Mental Illness and Toddlers

While researching lunatic asylums for my book about Blackwell’s Island, I came across a brief reference to what I thought was a very bizarre case. “A little girl, three years and four months old, evincing unequivocal symptoms of mental disorder, was admitted in the early part of the year. The mental disorder was recent. This case, so interesting on account of the age and mental peculiarities, still continues under treatment.” That’s all it says. There are no details or descriptions of the disorder. But it comes from the Pennsylvania State Lunatic Hospital in 1853, from the notes of Dr. John Curwen, Superintendent.

At first I got all judge-y about about diagnosing a toddler, and of course it was a little girl vs a boy. But apparently toddlers aren’t diagnosed enough, under the mistaken belief that children don’t develop disorders that early. According to the article in that link, they can.

Pennsylvania State Lunatic Hospital

Stacy Horn

I've written six non-fiction books, the most recent is Damnation Island: Poor, Sick, Mad, and Criminal in 19th-Century New York.

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2 thoughts on “Mental Illness and Toddlers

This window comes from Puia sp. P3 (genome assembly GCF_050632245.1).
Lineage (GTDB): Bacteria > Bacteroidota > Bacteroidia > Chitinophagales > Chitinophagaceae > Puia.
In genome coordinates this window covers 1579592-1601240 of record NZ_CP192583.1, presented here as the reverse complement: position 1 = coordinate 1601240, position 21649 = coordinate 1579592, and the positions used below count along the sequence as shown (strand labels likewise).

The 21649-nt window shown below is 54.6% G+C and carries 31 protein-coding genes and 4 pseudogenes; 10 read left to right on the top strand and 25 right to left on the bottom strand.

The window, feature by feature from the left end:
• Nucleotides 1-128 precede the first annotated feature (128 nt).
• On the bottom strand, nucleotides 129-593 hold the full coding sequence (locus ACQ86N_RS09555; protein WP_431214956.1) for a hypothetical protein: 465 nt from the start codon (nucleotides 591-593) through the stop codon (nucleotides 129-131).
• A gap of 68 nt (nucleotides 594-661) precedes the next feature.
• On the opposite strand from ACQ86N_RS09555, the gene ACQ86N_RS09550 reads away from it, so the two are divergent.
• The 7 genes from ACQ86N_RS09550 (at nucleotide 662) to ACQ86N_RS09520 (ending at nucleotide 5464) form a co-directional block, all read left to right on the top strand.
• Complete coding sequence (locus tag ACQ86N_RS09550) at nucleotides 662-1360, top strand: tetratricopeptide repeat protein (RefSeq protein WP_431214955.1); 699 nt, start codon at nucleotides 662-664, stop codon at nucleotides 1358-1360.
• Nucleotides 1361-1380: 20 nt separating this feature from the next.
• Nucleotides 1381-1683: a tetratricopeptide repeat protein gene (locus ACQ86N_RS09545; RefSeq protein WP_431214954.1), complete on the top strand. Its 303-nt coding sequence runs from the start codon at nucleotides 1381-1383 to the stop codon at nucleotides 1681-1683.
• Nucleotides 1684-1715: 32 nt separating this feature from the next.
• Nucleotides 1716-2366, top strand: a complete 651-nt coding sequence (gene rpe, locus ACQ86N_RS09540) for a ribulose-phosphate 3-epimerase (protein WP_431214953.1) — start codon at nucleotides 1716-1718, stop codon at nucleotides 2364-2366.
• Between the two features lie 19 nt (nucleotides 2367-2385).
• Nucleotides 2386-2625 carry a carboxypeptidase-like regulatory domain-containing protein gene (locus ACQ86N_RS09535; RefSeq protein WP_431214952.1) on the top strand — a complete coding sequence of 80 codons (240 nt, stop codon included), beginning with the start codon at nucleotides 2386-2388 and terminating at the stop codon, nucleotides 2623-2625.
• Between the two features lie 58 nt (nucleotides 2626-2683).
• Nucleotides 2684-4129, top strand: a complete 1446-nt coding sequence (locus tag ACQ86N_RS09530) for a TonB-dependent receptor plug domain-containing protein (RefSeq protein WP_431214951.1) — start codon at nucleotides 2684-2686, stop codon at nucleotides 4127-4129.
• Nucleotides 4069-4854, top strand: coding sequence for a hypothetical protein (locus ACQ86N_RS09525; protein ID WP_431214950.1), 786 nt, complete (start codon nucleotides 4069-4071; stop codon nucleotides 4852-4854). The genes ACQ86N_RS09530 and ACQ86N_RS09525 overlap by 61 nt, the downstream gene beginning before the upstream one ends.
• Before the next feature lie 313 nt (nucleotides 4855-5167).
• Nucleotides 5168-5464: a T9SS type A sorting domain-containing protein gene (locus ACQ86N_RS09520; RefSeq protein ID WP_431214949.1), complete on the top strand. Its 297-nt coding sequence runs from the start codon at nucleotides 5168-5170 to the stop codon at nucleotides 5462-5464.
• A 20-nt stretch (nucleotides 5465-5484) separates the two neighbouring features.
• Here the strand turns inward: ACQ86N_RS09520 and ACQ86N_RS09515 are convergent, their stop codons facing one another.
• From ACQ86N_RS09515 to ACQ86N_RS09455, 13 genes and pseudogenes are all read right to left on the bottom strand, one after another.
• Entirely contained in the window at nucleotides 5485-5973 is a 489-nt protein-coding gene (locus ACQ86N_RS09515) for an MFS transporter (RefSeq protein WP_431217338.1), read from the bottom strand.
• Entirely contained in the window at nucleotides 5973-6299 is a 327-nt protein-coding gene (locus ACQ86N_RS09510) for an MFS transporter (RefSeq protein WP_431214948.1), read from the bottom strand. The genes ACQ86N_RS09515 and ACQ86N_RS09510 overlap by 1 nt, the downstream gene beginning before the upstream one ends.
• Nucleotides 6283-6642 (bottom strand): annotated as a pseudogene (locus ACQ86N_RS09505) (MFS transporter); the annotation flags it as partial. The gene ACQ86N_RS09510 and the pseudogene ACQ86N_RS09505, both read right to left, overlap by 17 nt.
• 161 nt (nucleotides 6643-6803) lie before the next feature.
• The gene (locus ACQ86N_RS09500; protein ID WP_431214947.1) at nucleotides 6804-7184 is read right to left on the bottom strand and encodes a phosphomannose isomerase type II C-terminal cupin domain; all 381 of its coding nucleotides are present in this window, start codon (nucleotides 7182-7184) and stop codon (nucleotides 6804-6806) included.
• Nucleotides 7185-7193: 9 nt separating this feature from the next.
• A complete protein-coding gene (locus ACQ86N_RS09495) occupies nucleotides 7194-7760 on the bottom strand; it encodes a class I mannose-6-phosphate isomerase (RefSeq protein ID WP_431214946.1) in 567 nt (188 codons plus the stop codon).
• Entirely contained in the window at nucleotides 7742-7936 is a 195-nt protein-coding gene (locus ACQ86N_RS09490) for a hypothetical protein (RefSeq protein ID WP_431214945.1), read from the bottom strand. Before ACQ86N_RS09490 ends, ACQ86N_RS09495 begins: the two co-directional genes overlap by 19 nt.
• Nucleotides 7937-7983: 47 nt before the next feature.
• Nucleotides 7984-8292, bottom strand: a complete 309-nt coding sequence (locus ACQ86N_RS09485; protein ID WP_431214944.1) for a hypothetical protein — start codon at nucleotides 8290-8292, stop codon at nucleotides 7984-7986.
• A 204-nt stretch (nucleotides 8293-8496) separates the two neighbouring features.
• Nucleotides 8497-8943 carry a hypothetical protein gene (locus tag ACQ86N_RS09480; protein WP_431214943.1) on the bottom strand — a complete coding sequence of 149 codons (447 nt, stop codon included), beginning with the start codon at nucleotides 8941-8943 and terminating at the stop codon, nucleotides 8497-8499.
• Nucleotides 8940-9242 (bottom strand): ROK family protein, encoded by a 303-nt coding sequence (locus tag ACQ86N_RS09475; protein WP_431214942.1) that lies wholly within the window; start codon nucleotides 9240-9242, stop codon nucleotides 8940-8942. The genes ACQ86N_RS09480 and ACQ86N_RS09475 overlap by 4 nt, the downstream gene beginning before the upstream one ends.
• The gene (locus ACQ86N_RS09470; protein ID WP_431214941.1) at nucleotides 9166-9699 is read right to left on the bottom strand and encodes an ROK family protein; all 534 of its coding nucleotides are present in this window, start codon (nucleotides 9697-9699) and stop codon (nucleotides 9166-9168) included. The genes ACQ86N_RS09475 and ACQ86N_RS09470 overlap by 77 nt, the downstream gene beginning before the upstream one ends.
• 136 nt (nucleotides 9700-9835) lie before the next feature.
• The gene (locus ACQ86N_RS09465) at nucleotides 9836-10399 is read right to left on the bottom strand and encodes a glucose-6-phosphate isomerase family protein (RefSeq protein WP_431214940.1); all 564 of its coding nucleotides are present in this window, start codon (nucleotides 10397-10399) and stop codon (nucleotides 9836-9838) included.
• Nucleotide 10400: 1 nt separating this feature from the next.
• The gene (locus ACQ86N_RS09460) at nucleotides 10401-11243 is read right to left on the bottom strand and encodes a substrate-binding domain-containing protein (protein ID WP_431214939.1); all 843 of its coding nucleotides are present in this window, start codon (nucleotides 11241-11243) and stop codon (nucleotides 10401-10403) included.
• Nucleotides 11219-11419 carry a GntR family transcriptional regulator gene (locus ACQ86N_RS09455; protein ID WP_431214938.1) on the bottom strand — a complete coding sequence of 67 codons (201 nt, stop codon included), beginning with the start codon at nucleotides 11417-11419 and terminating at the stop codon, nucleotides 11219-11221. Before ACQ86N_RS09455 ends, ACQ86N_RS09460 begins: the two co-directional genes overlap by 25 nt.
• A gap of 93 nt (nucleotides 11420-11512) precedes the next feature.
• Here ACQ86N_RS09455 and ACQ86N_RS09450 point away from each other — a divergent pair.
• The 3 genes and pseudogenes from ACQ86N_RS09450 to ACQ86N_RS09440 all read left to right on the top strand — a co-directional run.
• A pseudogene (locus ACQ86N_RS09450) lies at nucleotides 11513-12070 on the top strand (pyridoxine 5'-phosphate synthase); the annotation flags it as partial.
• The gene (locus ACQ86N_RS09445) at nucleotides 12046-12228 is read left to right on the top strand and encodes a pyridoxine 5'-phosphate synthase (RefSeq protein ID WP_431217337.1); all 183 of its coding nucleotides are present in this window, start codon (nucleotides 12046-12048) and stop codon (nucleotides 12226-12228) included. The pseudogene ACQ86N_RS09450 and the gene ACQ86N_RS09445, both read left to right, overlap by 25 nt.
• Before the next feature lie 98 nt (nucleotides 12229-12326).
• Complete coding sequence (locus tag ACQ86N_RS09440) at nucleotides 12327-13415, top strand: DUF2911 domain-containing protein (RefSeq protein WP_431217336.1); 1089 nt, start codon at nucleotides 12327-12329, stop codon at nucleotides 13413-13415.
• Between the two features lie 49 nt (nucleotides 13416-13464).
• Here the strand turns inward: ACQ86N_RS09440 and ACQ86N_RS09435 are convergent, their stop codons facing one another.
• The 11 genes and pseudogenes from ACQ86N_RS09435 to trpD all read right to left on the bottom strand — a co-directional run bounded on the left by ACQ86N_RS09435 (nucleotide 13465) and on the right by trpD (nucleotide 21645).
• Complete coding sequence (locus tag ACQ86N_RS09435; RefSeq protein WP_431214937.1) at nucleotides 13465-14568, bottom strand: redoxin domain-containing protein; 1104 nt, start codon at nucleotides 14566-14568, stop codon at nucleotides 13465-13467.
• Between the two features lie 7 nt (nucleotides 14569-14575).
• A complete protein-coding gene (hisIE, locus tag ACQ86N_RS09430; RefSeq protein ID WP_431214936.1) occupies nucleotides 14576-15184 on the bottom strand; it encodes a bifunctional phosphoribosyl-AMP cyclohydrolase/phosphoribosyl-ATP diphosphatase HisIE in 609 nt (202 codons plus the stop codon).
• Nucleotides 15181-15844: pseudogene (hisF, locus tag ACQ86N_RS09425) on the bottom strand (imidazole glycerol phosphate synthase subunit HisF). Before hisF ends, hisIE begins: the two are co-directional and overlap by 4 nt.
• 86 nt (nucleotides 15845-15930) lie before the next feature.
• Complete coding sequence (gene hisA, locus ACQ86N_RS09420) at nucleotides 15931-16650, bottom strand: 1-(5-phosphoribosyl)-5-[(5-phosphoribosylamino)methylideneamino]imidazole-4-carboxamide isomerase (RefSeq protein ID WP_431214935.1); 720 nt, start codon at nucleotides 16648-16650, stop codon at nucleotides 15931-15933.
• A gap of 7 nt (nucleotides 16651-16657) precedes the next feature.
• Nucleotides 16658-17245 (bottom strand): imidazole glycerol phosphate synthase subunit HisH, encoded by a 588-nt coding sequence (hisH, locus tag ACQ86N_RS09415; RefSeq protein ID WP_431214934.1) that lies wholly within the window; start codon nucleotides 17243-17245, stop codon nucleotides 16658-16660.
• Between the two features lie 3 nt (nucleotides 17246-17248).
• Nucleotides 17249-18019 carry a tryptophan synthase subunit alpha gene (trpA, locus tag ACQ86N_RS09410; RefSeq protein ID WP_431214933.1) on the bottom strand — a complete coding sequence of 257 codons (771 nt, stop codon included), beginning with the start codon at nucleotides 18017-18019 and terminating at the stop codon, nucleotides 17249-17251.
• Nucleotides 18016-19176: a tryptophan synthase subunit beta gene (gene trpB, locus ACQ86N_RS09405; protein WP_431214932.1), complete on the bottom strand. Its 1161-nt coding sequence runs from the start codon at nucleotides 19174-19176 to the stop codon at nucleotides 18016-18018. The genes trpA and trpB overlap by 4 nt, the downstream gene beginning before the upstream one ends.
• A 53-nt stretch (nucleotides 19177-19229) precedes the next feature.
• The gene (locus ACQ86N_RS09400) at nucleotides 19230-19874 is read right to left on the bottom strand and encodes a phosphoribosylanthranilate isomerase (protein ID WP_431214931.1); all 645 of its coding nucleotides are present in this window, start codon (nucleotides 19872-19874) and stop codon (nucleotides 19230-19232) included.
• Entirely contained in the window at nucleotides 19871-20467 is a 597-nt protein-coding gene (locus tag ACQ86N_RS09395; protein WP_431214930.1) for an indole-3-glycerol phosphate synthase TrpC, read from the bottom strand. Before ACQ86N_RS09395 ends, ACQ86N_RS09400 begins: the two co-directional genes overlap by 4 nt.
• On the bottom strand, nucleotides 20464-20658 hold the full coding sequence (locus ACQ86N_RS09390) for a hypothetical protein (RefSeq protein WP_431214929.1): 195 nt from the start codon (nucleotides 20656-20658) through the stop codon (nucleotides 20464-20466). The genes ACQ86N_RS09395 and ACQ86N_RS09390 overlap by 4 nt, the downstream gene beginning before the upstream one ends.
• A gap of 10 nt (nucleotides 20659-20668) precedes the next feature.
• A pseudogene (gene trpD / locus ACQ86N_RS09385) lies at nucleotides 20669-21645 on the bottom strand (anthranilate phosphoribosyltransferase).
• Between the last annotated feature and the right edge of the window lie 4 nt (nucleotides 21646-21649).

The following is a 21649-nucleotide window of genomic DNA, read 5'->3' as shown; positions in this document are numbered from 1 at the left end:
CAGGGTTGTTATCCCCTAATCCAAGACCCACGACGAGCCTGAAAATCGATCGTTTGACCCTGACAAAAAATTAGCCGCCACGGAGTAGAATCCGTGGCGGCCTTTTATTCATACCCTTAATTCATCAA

1. My intuition tells me that of course babies can suffer from mental illness. This shows the prejudice against all forms of mental problems, that people believe they are caused by personal failings on the part of the sufferer. We allow for a range of normal when it comes to physical problems but it is quite narrow for things like missing limbs and diabetes. You either have the problem or you don’t. Mental issues have a much larger range of normal but this isn’t easily acknowledged. We want other people to be like us and when they aren’t, it’s a problem. This applies to ethnicity too. It never mattered what colour a person’s skin was but some people decided it did matter and so they invented races and gave people an excuse for bigotry. Looking for difference in others is part of what we do as humans, but using difference as a weapon is counter-productive. We should only concern ourselves with mental problems in others when those problems prevent them from enjoying life or cause them to be a danger to themselves or others.

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